THE EPA Monday set standards for Florida, governing pollution that fed algae blooms that have clogged Florida's waterways.
But the agency delayed enforcement of the rules for 15 months.
Sewer Board Director Julius Ciaccia said it's a "different issue and not a relevant comparison."
It involves latitude in meeting new regulations, he said.
Northeast Ohio's decades-long violation of the Clean Water Act is not the same and would be unlikely to win more flexibilty from the EPA, Ciaccia claimed.
The District and EPA have reached an agreement that would more than triple rates over the next 25 years to pay for tunnels and projects to reduce the amount of sewage dumped in Lake Erie.
Starr claims the region's depressed economy should have weighed more in the settlement.
And Starr said the settlement ignores the message voters sent in this month's election in favor of less regulation and lower taxes.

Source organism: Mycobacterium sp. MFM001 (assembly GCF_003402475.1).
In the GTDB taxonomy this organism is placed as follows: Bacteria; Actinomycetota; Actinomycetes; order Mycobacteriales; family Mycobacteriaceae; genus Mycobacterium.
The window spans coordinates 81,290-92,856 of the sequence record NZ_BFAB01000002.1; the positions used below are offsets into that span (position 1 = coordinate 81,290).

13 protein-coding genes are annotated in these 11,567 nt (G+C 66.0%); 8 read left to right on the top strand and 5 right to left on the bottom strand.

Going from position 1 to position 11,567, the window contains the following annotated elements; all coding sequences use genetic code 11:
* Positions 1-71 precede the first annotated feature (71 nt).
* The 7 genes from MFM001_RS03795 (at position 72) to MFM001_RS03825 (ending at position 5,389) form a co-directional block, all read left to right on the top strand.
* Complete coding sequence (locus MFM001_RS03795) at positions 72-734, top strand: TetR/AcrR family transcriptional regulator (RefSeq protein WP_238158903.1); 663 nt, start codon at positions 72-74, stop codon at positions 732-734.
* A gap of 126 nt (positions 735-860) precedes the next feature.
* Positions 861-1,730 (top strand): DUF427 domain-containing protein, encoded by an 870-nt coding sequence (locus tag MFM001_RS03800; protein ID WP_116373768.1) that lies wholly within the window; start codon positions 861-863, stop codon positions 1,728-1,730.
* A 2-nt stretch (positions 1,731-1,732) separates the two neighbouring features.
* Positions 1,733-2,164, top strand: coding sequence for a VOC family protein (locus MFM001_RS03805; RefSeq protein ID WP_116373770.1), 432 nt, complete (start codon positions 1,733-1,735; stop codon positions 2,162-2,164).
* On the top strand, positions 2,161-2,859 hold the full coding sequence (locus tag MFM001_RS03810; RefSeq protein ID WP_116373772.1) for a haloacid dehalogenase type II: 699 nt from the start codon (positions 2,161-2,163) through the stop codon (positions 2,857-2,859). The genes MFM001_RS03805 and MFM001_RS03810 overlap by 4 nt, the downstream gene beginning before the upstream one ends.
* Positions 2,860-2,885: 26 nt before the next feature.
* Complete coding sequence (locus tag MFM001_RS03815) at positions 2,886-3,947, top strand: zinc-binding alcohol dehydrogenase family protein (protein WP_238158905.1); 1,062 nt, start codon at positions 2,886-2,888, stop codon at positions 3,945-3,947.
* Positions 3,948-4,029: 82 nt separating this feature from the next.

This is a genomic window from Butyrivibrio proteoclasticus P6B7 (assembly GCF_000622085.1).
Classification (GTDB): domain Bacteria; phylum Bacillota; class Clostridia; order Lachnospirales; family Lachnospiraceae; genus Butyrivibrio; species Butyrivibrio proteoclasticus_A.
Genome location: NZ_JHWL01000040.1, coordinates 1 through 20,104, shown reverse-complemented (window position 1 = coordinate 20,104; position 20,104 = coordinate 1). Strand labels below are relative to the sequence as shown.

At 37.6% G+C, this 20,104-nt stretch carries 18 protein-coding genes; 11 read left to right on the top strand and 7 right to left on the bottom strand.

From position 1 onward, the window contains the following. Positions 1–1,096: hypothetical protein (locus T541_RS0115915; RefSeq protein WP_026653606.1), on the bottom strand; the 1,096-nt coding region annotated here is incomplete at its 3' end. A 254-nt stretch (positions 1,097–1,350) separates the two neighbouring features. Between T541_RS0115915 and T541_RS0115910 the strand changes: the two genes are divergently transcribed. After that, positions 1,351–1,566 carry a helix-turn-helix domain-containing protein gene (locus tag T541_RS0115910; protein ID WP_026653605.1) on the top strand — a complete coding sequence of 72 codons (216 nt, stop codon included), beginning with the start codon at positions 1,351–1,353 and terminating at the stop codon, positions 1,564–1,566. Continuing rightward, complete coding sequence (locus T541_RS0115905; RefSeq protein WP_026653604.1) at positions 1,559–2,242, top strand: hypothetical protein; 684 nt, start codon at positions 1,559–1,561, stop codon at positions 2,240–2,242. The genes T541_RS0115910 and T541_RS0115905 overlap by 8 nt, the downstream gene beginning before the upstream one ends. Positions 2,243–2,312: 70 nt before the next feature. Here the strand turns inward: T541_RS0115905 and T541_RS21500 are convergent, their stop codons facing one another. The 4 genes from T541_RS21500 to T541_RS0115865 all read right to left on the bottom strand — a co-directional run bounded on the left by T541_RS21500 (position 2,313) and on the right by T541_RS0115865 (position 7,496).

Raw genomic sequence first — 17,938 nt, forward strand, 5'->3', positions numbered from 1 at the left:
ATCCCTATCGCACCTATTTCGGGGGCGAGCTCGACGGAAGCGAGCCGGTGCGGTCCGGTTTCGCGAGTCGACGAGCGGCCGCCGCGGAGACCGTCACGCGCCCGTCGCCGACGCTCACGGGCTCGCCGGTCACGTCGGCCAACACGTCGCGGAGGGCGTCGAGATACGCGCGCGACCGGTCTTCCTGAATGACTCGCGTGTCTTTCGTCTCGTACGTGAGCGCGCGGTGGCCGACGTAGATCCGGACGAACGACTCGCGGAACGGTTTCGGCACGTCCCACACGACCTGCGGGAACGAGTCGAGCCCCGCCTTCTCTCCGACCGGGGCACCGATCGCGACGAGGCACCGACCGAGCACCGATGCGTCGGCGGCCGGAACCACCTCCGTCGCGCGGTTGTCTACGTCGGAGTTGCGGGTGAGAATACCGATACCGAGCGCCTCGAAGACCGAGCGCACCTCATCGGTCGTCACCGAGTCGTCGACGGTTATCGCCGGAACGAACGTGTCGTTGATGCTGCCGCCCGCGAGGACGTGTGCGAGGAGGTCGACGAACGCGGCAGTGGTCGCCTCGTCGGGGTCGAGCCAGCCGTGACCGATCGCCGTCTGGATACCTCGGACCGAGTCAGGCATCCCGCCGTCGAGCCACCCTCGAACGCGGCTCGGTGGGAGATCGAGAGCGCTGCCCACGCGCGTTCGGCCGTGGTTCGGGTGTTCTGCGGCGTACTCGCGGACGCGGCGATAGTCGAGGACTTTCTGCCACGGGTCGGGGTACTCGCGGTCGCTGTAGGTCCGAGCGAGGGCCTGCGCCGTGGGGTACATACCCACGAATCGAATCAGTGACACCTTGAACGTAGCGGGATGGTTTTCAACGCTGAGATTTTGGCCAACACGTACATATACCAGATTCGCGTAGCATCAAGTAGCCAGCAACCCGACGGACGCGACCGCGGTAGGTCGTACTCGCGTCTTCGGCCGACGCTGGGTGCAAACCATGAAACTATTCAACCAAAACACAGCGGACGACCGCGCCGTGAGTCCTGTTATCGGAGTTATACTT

He calls it the largest unvoted tax or utility hike in the region's history.
Ciaccia claims the region's hard-pressed economy was considered and federal officials relented on more than $700 million of additional projects they originally wanted.
Starr and Ciaccia faced off Tuesday in a meeting with Plain Dealer editorial decision-makers.
The Sewer Board has two more public meetings this week to discuss the looming increase with citizens. Tonight's meeting is in Cleveland. Wednesday night's is in Parma.
The Board is expected to discuss the issue at its Thursday meeting and vote on it in December.
A large turnout, including Tea Party members, is expected at Thursday's meeting.
Ciaccia said those against the looming rate hike should take any protests to the EPA.
Doug Price, CEO of the K & D Group that owns 45 apartment buildings with 12,000 tenants, is crusading against the hike and writing officeholders who appoint district board members.
Price claims the deal has been sprung upon rate-payers and would be devastating to struggling businesses and families.